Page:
MADISON (WKOW) -- At the tender age of 19, Capitols forward Marcel Godbout already has seen as much Midwest travel as any teenage hockey player in America. Journeys have taken him from his home state and the storied Belle Tire youth hockey program in Michigan, to world-renowned Shattuck St. Mary’s, the one-time stomping grounds of Minnesota Wild star Zach Parise.
From there, Godbout’s ventures took him to the USHL, where he has accumulated experience in the form of 162 games in four different cities since 2013, which included a captaincy with the Chicago Steel to start this season.
On a trek where, much like his game, it seems like Godbout has not stopped moving, there is one common thread that never leaves his side.
Godbout was never far removed from his grandmother, Suzanne Adamchick. Until age nine, Marcel’s grandparents were a mainstay by his side at his childhood home, and his grandmother was never far from his hockey life.
“She was a huge part of my life,” Godbout fondly recalls. “Whenever my mom would be out working, I’d always be with (my grandmother). She was a huge fan of mine, and the (Detroit) Red Wings, too. She loved hockey.”
As Marcel’s hockey career continued to blossom, the support system was never far behind, and it was noticeable from an early age.
“There’s some pictures of me with her; she would sit in this chair and we would watch hockey together,” said Godbout with a smile. “I’d fall asleep on her lap and she couldn’t get up, so she had to wait for someone else to come home to get up to take me off of her.”
However, come 2008, everything changed, as Adamchick was diagnosed with ovarian cancer. Just 12 years old at the time, Godbout was quickly thrust into one of life’s unfortunate certainties.
“Obviously, it was hard to deal with at first,” he said.
As Adamchick underwent chemotherapy and treatments, though, she was never far from her grandson’s line of sight.
“She was at every game of mine; even when she was battling, she would make it when she could. It was great to see her out there enjoying herself.”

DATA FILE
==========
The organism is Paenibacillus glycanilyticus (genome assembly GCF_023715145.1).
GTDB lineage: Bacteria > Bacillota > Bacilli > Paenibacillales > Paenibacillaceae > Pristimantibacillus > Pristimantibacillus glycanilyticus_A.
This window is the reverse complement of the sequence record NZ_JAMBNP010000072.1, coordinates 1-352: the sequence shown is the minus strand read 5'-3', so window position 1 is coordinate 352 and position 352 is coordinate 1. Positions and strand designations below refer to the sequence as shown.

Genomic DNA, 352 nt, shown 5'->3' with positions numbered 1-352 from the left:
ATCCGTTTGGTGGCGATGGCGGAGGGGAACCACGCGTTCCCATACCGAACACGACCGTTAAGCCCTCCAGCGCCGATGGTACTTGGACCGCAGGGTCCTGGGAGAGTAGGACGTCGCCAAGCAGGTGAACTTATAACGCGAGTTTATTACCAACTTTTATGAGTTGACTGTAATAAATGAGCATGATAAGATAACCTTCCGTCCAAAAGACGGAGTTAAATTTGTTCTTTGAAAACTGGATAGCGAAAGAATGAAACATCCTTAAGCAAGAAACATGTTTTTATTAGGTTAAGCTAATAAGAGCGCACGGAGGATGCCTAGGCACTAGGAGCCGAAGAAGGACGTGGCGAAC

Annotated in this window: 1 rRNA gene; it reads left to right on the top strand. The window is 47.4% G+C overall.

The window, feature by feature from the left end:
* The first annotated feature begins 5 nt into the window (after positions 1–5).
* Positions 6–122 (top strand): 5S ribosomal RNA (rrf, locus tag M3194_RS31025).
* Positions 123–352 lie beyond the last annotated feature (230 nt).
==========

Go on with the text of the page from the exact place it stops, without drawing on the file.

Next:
Sadly for the Godbout-Adamchick family, the story would not feature a survival tale. After a two-year battle, Adamchick passed away on March 15, 2010 at age 63.
Despite losing his grandmother before embarking on his USHL career, Godbout carries positive memories of her final months.
“She was strong through it the whole time,” Godbout remembers. “Near the end, when she got done with the chemotherapy, she said ‘I want to enjoy the last part of my life.’ It made (our family) happy to see her happy.”
Godbout, quite literally, carries his grandmother’s memory with him every day. A back tattoo of a cross- wrapped by the word “Cancer” and his grandmother’s name- is a tribute to one of his biggest fans.
As if having her memory adorned on his body was not tribute enough, Godbout also never bounces from one place to the other on his cell phone without glancing at Adamchick’s headstone.
For Godbout, Cross Check Cancer night is just another night to remember those, like his grandmother, who endured the fight.
“Having dealt with cancer, it’s a nice appreciation night to recognize those who passed, and the survivors for the battles they went through,” said Godbout. “It’s a great way to honor them.”
Capitols fans are encouraged to donate to the Cross Check Cancer cause, in conjunction with the UW Carbone Cancer Center. Individual tickets will be sold for $12, with $2 on each ticket being donated back to the Carbone Center for cancer research.
Packages for the evening are also available, ranging from $50 to $250, which include main concourse tickets, Chuck-A-Pucks for the intermission contest, fan experiences, and more. Up to 26% of each package purchase will be donated to UW Carbone Cancer Center.
Join the Capitols in Cross Checking Cancer by calling (608) 257-CAPS (2277) or by clicking here.